Congress shall make no law respecting an establishment of religion, or prohibiting the free exercise thereof; or abridging the freedom of speech, or of the press; or the right of the people peaceably to assemble, and to petition the Government for a redress of grievances.

The first amendment is a blueprint for all the other amendments that follow. It is the headliner of the Bill Of Rights. These rights are provided to American citizens as demonstrated freedoms that we all enjoy. These rights were paid for in blood in every war this country has fought. Just because it is a right, however, does not mean we can take them for granted. We have to be responsible stewards of these rights, use them wisely; use them carefully. We cannot use them to hit others over the head with our own ideas. There needs to be polite discussion when differences are encountered in order to bridge them.

While this all seems rather academic, young mister Cummings has added one more aspect to the issue. “I’ma kill em all” is not just any old rant. Not like “Coach so-in-so is stupid,” or “I hate the coach,” or even “I wish coach was dead.” No, “I’ma kill em all” is a direct threat. It conveys a plan of action with a specified outcome. This kind of message has already been held in the courts as conveying a threat, whether spoken or written or, as in this case, facebooked.

Now, he and his mother and a civil rights attorney have all said that it was regrettable and more to the point, that Cummings didn’t mean it. It was just the ranting of a disappointed adolescent. That may be true, but it is not the same as hollering into an empty room. Once the words are written, then the message becomes deliverable. Had he just scribbled it on a piece of paper, then tore the paper into bits and trashed it, the issue would have been trashed. But he posted it the message to a public forum, where any of his friends, who may have other friends, can read it. This conveys the threat and this is where he got into trouble.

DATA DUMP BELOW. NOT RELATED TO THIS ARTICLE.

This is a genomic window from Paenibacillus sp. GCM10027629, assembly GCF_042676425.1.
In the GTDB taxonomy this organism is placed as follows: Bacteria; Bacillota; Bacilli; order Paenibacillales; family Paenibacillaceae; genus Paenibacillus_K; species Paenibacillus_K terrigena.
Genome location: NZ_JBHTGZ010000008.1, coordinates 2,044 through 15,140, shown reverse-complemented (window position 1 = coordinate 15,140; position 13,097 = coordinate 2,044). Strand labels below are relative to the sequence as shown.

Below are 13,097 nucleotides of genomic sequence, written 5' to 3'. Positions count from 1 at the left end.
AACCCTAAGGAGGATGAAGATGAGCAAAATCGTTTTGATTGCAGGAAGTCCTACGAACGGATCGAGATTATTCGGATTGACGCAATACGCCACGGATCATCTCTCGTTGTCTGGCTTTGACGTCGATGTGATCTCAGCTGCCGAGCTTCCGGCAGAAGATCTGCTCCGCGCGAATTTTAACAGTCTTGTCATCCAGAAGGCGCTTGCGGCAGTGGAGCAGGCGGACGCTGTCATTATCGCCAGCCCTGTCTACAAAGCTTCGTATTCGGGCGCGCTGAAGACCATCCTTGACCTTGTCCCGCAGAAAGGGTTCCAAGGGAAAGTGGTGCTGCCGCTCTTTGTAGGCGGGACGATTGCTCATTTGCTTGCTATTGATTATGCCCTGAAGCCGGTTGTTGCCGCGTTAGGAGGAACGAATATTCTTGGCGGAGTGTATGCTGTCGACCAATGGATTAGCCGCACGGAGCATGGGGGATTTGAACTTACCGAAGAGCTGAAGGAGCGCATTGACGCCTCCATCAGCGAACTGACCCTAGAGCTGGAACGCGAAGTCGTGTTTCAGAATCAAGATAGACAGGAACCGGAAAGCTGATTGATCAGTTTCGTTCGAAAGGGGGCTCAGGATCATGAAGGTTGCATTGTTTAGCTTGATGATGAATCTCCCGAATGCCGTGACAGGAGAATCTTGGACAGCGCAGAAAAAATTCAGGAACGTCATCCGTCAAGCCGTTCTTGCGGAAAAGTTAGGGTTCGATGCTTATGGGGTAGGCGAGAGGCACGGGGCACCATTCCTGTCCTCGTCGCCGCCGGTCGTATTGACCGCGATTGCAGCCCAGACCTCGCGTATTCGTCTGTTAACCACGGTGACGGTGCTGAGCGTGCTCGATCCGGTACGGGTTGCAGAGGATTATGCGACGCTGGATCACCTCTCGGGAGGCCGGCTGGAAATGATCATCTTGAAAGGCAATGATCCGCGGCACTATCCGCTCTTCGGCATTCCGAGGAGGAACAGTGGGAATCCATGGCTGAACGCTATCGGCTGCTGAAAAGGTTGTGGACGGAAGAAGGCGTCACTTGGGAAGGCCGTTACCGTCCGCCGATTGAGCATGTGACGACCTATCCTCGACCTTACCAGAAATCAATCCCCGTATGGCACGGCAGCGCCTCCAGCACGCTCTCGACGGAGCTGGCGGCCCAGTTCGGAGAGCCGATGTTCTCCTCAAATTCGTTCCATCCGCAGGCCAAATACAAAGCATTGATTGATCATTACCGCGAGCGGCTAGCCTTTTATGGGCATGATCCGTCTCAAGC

Had he said “Coach so-in-so is stupid,” or “I hate the coach,” or even “I wish coach was dead,” the school would have no actionable issue. He is expressing his opinion and doing so is covered by free speech. Conveying a specific threat is not. The school board was correct in taking action against Mr. Cummings, who should feel fortunate that they are not pressing criminal charges against him. People need to take greater responsibility with what they put online.

Perhaps this case will set a precedent so that the courts have a template to follow in future cases. More to the point, however, perhaps it will teach kids that they cannot use the internet so cavalierly as to put their innermost thoughts and feelings out into the public. It is not a private journal, it is a public forum and there are rules that need to be followed. This is not free speech, it is bought and paid for speech. Treat it as such.